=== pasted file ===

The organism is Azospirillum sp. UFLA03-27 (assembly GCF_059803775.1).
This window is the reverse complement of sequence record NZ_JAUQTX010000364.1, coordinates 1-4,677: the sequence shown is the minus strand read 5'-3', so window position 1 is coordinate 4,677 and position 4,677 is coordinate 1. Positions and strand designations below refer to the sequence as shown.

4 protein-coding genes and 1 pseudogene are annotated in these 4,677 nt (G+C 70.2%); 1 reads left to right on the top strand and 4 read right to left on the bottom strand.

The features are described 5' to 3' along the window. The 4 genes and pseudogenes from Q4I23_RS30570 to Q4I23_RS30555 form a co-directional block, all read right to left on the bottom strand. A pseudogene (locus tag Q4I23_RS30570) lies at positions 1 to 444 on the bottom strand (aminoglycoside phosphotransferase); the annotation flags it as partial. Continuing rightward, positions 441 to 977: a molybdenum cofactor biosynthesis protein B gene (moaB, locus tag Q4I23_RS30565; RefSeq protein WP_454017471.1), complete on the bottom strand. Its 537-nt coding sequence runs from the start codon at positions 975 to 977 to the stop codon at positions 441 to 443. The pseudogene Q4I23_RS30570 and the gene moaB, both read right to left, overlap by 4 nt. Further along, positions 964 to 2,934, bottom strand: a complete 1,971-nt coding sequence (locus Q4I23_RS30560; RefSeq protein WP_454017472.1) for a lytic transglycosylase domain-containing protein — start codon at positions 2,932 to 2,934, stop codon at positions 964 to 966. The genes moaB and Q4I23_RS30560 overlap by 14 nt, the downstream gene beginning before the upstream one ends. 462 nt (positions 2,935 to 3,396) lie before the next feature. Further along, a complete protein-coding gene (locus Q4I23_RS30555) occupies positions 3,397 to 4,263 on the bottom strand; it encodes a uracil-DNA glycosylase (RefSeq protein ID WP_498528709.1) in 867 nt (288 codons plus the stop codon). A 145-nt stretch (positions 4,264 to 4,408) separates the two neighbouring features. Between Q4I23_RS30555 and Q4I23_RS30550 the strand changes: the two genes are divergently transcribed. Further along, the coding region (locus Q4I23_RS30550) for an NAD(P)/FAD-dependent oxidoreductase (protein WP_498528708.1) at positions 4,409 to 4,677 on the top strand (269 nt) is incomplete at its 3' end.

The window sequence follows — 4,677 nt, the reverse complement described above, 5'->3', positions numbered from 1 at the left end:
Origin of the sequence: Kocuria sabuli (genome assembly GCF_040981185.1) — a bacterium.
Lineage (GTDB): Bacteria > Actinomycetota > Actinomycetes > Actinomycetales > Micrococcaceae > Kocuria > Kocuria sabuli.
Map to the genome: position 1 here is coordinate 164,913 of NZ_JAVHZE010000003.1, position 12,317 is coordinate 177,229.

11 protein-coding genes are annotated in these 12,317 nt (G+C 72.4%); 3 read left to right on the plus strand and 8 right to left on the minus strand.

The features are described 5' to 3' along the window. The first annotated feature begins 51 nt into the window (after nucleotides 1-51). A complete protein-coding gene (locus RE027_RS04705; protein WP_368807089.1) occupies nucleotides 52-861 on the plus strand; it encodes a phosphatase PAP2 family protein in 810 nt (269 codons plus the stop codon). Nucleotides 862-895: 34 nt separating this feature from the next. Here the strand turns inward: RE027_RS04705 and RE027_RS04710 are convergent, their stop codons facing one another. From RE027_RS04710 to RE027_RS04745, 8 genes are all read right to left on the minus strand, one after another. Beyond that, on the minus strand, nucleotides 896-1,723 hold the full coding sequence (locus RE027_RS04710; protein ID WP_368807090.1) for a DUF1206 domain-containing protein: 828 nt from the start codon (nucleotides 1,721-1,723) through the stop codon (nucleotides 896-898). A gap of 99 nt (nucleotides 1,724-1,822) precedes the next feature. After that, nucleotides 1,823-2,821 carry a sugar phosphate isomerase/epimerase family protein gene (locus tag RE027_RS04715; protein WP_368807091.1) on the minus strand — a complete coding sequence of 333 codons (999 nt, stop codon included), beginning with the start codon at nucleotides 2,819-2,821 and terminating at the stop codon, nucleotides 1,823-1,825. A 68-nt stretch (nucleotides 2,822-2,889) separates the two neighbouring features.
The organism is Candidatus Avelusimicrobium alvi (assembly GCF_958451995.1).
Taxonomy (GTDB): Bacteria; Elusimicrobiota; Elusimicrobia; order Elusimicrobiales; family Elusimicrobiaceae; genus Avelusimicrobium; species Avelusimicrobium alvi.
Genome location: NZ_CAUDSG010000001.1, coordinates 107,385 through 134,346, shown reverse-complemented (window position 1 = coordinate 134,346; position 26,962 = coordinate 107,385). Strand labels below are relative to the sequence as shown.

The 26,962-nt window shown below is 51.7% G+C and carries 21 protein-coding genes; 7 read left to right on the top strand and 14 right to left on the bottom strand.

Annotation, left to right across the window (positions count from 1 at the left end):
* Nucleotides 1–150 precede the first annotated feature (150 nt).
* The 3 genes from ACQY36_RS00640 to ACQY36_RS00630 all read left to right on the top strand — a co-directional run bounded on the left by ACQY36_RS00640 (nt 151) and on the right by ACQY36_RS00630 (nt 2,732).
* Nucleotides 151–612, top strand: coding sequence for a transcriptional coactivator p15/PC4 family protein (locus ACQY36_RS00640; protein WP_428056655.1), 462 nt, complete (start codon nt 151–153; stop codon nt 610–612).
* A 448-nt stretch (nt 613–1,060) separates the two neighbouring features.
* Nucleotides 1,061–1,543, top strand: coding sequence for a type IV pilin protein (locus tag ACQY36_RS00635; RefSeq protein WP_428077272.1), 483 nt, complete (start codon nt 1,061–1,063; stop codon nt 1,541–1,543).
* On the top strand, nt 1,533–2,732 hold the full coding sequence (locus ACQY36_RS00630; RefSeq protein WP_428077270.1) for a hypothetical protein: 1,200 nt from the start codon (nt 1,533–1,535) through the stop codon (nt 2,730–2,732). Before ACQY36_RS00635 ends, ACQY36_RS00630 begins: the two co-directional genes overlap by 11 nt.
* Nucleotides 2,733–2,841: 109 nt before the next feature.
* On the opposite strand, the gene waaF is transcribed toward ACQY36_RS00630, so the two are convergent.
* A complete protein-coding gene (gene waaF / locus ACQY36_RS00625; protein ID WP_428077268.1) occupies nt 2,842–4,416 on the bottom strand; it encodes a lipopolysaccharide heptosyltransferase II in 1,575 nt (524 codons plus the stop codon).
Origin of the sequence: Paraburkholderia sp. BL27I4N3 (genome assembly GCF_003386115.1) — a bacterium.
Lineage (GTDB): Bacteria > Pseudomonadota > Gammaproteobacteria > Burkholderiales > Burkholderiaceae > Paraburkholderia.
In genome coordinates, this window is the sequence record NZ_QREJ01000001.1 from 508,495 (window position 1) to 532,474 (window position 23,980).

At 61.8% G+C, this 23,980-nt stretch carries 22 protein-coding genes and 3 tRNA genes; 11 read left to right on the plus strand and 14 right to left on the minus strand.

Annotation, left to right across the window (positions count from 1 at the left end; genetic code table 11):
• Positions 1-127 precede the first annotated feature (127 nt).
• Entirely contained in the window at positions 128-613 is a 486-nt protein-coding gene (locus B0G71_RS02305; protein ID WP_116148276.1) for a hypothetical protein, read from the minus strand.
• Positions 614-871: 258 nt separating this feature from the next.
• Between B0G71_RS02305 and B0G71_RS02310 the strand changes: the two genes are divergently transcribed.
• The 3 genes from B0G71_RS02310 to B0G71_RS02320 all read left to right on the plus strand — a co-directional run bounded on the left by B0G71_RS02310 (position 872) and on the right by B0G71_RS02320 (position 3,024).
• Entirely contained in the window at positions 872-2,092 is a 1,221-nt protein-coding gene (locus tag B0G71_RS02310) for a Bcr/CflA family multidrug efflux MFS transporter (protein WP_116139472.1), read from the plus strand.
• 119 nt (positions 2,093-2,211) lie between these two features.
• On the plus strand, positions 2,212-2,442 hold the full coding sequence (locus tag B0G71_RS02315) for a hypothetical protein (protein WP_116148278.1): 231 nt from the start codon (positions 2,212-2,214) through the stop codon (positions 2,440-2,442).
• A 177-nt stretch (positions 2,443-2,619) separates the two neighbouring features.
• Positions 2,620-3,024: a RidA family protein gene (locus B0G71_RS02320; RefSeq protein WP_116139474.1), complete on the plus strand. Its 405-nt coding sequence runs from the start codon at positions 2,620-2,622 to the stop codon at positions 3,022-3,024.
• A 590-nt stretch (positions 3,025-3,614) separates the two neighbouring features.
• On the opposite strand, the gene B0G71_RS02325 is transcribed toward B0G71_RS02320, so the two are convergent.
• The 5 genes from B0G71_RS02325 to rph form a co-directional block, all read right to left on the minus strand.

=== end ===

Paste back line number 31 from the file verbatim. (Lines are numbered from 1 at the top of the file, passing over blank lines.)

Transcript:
• Entirely contained in the window at positions 128-613 is a 486-nt protein-coding gene (locus B0G71_RS02305; protein ID WP_116148276.1) for a hypothetical protein, read from the minus strand.